Erin Woodruff Stone, Captives of Conquest: Slavery in the Early Modern Spanish Caribbean . Philadelphia: University of Pennsylvania Press, 2021. 235 pp. (Cloth US$ 49.95)
Erin Stone offers a balanced account of an important topic that scholars of early Spanish American history, especially Anglophone ones, have largely neglected: the large-scale enslavement and relocation of Indigenous people which took place as Spaniards and other Europeans occupied and sought to extend control over the islands of the Caribbean and surrounding mainland. She traces several stages in the development and expansion of this enormously destructive appropriation of Indigenous lives, which was rooted in the sometimes contradictory objectives of European conquerors; the acquisition of Indigenous captives could be the object of conquest but also its byproduct, as Spaniards and others forced the Native people with whom they came into contact to act as guides, interpreters, and bearers for their many raids and expeditions. Those conscripts, if they survived the terrible rigors of capture, hunger, and forced marches in harrowing campaigns, often found themselves at the conclusion even further removed from their homes—possibly shipped to Hispaniola, Puerto Rico, or Cuba—, branded, and sold for a handful of pesos.
Stone addresses the origins of what became both a substantial enterprise and a source of labor for Spanish settlers, notwithstanding Queen Isabel’s repudiation of the notion of enslaving the Indigenous people of the Indies (as the Spaniards called the territories), whom she claimed to be her vassals. The laws regarding the enslavement of, and trade in, Indigenous people changed constantly, and their inconsistencies left plenty of room for ambitious entrepreneurs—among whom figured many of the Spanish Caribbean’s earliest and most prominent residents and officials—to become active participants in the trade. The existence of other institutions to exploit Indigenous labor, notably the establishment of the repartimiento (later known as encomienda) and the assignment of permanent servile status to people labeled naborías, blurred the distinctions in status and origin among the various Indigenous people who labored for the Spaniards. The latter called them all indios and probably often treated them similarly, notwithstanding the legal distinctions in their status. Stone pays due attention to the context in which the trade developed and the tepid efforts made to mitigate the colonists’ greatest excesses in their treatment of the Indians as embodied in the Laws of Burgos (1512, amended 1513) and the vague charges given to the Jeronymite governors dispatched by the regent Cardinal Jiménez de Cisneros to Hispaniola in 1517. Their tenure was brief and they accomplished little in the way of significant reform.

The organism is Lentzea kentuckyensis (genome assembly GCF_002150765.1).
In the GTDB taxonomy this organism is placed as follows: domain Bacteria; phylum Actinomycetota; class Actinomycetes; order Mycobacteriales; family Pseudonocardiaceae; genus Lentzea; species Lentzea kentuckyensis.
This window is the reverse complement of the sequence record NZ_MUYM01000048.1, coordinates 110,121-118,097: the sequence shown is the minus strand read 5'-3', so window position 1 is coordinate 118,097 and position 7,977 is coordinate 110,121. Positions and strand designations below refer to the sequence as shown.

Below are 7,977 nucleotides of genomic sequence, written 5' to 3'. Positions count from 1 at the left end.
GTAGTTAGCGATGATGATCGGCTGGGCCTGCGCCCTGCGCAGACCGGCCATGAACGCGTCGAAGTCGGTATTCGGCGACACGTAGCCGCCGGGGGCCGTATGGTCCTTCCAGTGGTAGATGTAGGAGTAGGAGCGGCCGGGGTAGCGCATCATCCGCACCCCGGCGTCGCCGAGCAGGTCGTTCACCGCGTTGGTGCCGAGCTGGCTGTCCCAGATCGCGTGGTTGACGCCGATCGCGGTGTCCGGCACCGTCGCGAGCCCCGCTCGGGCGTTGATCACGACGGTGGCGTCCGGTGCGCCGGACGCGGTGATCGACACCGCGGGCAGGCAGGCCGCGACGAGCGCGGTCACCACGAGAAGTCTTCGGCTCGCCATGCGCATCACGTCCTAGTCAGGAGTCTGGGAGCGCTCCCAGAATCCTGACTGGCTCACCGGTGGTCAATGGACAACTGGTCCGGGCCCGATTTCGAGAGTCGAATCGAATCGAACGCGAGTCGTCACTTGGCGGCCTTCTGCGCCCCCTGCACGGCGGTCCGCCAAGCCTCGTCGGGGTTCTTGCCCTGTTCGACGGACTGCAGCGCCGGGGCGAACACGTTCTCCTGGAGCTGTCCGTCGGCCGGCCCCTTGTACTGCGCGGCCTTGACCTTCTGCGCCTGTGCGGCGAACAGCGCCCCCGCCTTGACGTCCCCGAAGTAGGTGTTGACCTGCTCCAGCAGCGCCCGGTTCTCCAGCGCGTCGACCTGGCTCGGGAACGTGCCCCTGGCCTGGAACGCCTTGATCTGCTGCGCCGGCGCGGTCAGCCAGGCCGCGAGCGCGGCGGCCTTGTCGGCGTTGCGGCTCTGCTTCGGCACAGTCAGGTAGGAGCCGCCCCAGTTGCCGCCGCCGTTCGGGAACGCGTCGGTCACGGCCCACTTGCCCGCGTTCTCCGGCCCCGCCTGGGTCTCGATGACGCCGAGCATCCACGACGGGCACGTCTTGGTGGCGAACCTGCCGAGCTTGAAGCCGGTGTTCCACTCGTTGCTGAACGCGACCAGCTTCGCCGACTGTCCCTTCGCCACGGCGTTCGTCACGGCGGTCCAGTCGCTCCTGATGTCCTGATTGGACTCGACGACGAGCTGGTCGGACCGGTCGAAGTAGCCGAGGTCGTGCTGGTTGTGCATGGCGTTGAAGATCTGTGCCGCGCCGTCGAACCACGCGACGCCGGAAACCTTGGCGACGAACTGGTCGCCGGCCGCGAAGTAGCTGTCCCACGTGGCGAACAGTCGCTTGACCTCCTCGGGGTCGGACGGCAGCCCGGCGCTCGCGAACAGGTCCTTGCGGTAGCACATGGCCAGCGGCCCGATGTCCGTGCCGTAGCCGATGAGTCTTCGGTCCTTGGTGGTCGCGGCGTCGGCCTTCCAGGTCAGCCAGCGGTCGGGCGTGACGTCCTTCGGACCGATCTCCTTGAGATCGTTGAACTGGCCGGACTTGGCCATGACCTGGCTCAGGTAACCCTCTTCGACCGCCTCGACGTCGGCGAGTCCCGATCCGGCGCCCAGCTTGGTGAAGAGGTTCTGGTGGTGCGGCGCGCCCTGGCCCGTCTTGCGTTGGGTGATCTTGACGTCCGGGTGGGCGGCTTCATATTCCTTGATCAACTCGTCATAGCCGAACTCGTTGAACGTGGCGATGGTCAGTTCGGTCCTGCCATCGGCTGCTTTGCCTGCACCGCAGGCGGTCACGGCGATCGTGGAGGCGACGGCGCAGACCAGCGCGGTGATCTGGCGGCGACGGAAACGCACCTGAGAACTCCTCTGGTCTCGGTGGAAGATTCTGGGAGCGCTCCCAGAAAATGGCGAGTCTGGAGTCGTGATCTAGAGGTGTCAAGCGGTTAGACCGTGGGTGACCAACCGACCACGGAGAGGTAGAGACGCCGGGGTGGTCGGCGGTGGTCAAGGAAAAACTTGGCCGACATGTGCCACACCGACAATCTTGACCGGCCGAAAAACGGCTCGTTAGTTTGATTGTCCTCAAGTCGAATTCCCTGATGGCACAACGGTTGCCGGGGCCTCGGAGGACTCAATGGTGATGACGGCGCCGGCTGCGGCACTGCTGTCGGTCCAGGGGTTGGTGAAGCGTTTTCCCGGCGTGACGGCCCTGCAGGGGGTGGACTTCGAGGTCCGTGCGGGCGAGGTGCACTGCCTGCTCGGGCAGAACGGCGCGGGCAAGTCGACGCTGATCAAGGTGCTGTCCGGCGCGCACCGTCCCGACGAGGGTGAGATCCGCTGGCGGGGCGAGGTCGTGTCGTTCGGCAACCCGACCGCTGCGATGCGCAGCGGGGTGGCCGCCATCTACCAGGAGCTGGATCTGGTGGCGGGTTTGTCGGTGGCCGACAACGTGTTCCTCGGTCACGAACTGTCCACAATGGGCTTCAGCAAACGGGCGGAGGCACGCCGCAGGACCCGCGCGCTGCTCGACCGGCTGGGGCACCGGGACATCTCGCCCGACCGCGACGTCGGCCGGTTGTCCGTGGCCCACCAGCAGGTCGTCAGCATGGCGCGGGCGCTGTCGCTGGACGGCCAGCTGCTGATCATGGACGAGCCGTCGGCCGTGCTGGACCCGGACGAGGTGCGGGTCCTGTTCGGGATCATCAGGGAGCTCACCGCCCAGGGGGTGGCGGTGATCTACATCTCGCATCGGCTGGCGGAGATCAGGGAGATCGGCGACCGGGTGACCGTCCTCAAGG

An important aspect of this history is the impact of Spaniards’ shifting and expanding geographical focus and objectives on the Native peoples of the areas that they contacted as they moved from the islands of the Greater Antilles toward and into the mainland. As they did so they encountered more mobile groups whom they labeled Caribs and characterized as hostile, allowing them to justify the use of force against them and the seizure of captives. The quest for captives to be sold as slaves to provide labor in places where Indigenous populations were rapidly diminishing sometimes was the prime motivation for Spanish expeditions to new territories, while at other times the acquisition of captives to be sold was the poor reward for expeditions that failed to yield greater benefits for participants. The exchange of thousands of Indigenous slaves captured in raids and conflicts in Pánuco (New Spain) and Yucatan for livestock bred in Hispaniola, Cuba, or Puerto Rico is well documented. Pearl fisheries in the southern Caribbean required a specialized kind of labor, also provided by enslaved Natives. By the late 1520s, “the Indian slave trade was an enterprise of its own” (p. 101), and Indigenous lives were increasingly commodified.
Stone offers some figures for the number of Natives who experienced the violent dislocations and brutality of the slave trade, but makes clear that because of the gaps and inconsistencies of the records for the period it is not possible to provide reliable numbers. Nonetheless her account provides valuable insights into the patterns and consequences of the trade. Nearly all the Lucayan people of the Bahama Islands (considered “useless” because they had no gold) were removed and sold in the Greater Antilles, and elsewhere the disruptions caused by Spanish raids and entradas went far beyond the damage caused by the taking of captives. Scholarship further exploring the timing and impact of the Indigenous slave trade in various places will hopefully follow, but Stone has provided an important starting point from which to engage the topic and its many extensions and implications.